Group Urges Congress to Ratify Global Tobacco Treaty

By Melanie Arter | July 7, 2008 | 8:21pm EDT

( - The American Lung Association is urging the Bush administration to quickly submit to Congress a global tobacco treaty that was signed by Health and Human Services Secretary Tommy Thompson on behalf of the U.S. government.

The Framework Convention on Tobacco Control, which is designed to curb illness and death caused by tobacco use, is the first-ever global public health treaty negotiated under the auspices of the World Health Organization (WHO).

"Signing the treaty is good public relations; ratifying it will be good public health," said John L. Kirkwood, president and CEO of the American Lung Association, in a statement. "Merely signing it without Senate ratification is a hollow victory."

"The United States has long been a world leader in anti-smoking efforts," Thompson said.

"We have committed more resources than any other country to the research, development and evaluation of smoking control and cessation programs, both at home and abroad. President Bush and I look forward to working with the WHO and other member nations to implement this agreement," he added.

The treaty contains among other things a strong U.S.-drafted provision against tobacco smuggling, which could help prevent illicit trade in tobacco.

Other key provisions of the treaty ban tobacco advertising and promotion unless constitutional barriers exist, limit public exposure to secondhand smoke and require health warning labels on cigarette packages to cover at least 30 percent of the display area.

It also prohibits false, misleading and deceptive language - like "low tar," "light," or "mild" - that may imply the product is less harmful.

So far, the U.S. has made progress in reducing death and disease caused by tobacco use, as well as in diminishing use, especially among children. Youth smoking rates have dropped dramatically from 18.9 percent in the mid-1990s to 13 percent in 2002.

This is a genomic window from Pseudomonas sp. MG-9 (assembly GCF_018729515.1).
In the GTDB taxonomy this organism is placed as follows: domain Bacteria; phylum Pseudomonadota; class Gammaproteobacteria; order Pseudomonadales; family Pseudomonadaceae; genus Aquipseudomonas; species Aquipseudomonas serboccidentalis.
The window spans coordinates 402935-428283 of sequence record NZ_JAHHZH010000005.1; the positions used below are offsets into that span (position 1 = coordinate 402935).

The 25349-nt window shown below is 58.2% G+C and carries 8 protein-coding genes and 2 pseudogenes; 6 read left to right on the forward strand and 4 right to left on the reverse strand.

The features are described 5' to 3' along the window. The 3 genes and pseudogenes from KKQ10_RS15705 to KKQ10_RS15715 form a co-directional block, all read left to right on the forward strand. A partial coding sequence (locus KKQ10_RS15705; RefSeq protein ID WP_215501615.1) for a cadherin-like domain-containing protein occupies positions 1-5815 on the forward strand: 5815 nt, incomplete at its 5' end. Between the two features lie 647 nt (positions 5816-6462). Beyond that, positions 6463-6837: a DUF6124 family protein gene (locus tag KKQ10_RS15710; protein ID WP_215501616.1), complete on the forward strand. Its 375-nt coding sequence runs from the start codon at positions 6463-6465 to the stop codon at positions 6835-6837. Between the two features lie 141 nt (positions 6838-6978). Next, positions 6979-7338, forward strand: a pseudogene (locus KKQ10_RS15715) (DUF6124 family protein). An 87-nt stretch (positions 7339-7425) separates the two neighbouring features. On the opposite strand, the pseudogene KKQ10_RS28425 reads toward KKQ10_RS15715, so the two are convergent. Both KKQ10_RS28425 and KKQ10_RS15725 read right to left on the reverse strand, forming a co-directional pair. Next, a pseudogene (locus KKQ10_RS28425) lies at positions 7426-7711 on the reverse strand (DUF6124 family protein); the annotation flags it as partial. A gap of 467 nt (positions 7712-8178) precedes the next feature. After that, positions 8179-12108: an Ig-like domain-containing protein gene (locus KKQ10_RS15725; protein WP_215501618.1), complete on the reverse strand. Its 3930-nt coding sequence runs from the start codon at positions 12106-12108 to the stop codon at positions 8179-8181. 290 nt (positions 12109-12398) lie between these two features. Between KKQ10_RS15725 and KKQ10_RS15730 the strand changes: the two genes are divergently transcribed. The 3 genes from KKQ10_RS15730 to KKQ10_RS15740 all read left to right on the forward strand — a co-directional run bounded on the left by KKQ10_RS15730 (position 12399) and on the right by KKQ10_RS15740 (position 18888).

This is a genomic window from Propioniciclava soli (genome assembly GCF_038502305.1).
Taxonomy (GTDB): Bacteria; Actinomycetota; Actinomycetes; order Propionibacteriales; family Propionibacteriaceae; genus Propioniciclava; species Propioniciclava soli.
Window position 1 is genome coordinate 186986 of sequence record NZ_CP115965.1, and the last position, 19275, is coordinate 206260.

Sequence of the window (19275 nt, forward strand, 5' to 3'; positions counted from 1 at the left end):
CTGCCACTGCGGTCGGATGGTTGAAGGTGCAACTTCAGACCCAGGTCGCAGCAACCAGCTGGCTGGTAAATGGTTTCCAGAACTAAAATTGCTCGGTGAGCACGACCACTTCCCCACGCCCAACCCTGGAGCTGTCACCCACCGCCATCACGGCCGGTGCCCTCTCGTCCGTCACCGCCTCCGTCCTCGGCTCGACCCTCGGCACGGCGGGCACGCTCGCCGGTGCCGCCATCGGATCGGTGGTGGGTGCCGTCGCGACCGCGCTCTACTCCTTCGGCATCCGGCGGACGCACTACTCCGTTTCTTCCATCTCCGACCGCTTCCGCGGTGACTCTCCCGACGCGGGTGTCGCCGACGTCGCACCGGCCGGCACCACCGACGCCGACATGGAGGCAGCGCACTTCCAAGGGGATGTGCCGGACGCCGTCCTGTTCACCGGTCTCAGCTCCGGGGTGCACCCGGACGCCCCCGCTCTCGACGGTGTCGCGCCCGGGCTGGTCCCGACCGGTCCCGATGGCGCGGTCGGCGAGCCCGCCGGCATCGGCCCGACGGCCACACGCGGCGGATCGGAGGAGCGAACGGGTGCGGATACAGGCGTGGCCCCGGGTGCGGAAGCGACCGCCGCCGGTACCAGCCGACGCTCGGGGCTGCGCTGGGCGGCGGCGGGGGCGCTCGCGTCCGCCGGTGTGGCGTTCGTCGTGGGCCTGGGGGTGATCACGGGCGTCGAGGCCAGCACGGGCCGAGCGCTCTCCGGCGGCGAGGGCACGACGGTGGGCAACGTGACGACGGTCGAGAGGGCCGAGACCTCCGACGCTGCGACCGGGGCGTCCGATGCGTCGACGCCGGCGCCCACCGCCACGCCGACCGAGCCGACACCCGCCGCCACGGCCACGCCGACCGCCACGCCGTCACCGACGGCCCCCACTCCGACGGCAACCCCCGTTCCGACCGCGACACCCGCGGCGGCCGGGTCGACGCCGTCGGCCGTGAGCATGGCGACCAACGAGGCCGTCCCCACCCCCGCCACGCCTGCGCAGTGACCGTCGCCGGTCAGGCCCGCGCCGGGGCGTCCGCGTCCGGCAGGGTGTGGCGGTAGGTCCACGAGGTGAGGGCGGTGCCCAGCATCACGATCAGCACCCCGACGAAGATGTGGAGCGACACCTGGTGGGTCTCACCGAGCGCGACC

Tobacco-related illness, however, is still the leading preventable cause of death among adults in the U.S.

"By signing AND ratifying the treaty, the U.S. government will show the world that this country is serious about protecting people everywhere from the ravages of tobacco use," said Kirkwood.

To date, 108 countries have signed the treaty, but only 12 have ratified it. For the treaty to take effect, it must be ratified by 40 nations.

"For far too long, the tobacco industry has targeted the developing world for new markets to sell their lethal products. The treaty provides new tools to protect the public, especially the world's children, from tobacco addiction, disease and death," Kirkwood said.

"The American Lung Association will continue to press the Administration to back up its signature of the treaty with a strong push for Senate ratification. One without the other holds little meaning," he said.

The U.S., with HHS as the lead agency, actively participated throughout the drafting process and negotiations to help achieve a strong and effective instrument for global tobacco control. The World Health Assembly adopted the Framework Convention on Tobacco Control in May 2003.

The U.S. is the 108th nation to sign the treaty. The treaty is open for signature until June 29.b

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